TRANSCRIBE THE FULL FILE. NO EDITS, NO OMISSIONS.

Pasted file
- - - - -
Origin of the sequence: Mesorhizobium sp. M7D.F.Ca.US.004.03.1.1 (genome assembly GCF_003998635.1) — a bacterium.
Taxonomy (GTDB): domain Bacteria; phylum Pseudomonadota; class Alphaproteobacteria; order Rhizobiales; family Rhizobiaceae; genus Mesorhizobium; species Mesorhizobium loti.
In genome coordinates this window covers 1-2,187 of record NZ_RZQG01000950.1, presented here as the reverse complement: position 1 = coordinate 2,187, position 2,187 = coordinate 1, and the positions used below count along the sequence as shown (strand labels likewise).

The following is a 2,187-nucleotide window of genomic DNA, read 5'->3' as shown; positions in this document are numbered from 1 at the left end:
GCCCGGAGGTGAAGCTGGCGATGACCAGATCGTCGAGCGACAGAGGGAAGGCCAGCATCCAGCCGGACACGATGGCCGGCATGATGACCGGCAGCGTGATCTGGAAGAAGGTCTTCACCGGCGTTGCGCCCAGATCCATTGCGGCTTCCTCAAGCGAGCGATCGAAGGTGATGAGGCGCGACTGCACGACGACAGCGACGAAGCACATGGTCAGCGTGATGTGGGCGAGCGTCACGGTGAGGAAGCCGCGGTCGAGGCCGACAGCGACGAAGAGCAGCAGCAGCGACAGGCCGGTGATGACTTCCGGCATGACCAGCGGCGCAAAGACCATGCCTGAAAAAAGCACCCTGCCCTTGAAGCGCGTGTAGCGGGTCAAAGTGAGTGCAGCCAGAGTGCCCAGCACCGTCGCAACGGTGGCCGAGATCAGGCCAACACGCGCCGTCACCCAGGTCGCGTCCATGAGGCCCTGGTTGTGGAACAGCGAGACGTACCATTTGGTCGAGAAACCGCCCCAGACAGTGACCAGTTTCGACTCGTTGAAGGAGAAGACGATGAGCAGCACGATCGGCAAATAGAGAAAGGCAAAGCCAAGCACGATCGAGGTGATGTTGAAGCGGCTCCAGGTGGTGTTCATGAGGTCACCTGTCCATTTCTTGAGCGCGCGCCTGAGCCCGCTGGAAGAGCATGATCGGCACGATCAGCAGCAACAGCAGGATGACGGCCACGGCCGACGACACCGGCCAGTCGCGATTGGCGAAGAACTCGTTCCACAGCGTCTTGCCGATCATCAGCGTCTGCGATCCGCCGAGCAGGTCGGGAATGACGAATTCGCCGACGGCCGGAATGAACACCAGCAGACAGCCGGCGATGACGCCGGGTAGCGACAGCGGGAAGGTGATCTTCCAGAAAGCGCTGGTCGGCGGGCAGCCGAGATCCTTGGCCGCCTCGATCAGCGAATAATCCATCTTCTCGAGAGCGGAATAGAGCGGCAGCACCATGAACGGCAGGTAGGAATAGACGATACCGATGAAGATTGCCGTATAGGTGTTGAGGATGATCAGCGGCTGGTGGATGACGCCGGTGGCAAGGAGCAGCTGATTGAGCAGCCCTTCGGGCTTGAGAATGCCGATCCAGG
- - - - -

Origin of the sequence: Mesorhizobium sp. M7D.F.Ca.US.004.03.1.1 (genome assembly GCF_003998635.1) — a bacterium.
Taxonomy (GTDB): domain Bacteria; phylum Pseudomonadota; class Alphaproteobacteria; order Rhizobiales; family Rhizobiaceae; genus Mesorhizobium; species Mesorhizobium loti.
In genome coordinates this window covers 1-2,187 of record NZ_RZQG01000950.1, presented here as the reverse complement: position 1 = coordinate 2,187, position 2,187 = coordinate 1, and the positions used below count along the sequence as shown (strand labels likewise).

The following is a 2,187-nucleotide window of genomic DNA, read 5'->3' as shown; positions in this document are numbered from 1 at the left end:
GCCCGGAGGTGAAGCTGGCGATGACCAGATCGTCGAGCGACAGAGGGAAGGCCAGCATCCAGCCGGACACGATGGCCGGCATGATGACCGGCAGCGTGATCTGGAAGAAGGTCTTCACCGGCGTTGCGCCCAGATCCATTGCGGCTTCCTCAAGCGAGCGATCGAAGGTGATGAGGCGCGACTGCACGACGACAGCGACGAAGCACATGGTCAGCGTGATGTGGGCGAGCGTCACGGTGAGGAAGCCGCGGTCGAGGCCGACAGCGACGAAGAGCAGCAGCAGCGACAGGCCGGTGATGACTTCCGGCATGACCAGCGGCGCAAAGACCATGCCTGAAAAAAGCACCCTGCCCTTGAAGCGCGTGTAGCGGGTCAAAGTGAGTGCAGCCAGAGTGCCCAGCACCGTCGCAACGGTGGCCGAGATCAGGCCAACACGCGCCGTCACCCAGGTCGCGTCCATGAGGCCCTGGTTGTGGAACAGCGAGACGTACCATTTGGTCGAGAAACCGCCCCAGACAGTGACCAGTTTCGACTCGTTGAAGGAGAAGACGATGAGCAGCACGATCGGCAAATAGAGAAAGGCAAAGCCAAGCACGATCGAGGTGATGTTGAAGCGGCTCCAGGTGGTGTTCATGAGGTCACCTGTCCATTTCTTGAGCGCGCGCCTGAGCCCGCTGGAAGAGCATGATCGGCACGATCAGCAGCAACAGCAGGATGACGGCCACGGCCGACGACACCGGCCAGTCGCGATTGGCGAAGAACTCGTTCCACAGCGTCTTGCCGATCATCAGCGTCTGCGATCCGCCGAGCAGGTCGGGAATGACGAATTCGCCGACGGCCGGAATGAACACCAGCAGACAGCCGGCGATGACGCCGGGTAGCGACAGCGGGAAGGTGATCTTCCAGAAAGCGCTGGTCGGCGGGCAGCCGAGATCCTTGGCCGCCTCGATCAGCGAATAATCCATCTTCTCGAGAGCGGAATAGAGCGGCAGCACCATGAACGGCAGGTAGGAATAGACGATACCGATGAAGATTGCCGTATAGGTGTTGAGGATGATCAGCGGCTGGTGGATGACGCCGGTGGCAAGGAGCAGCTGATTGAGCAGCCCTTCGGGCTTGAGAATGCCGATCCAGG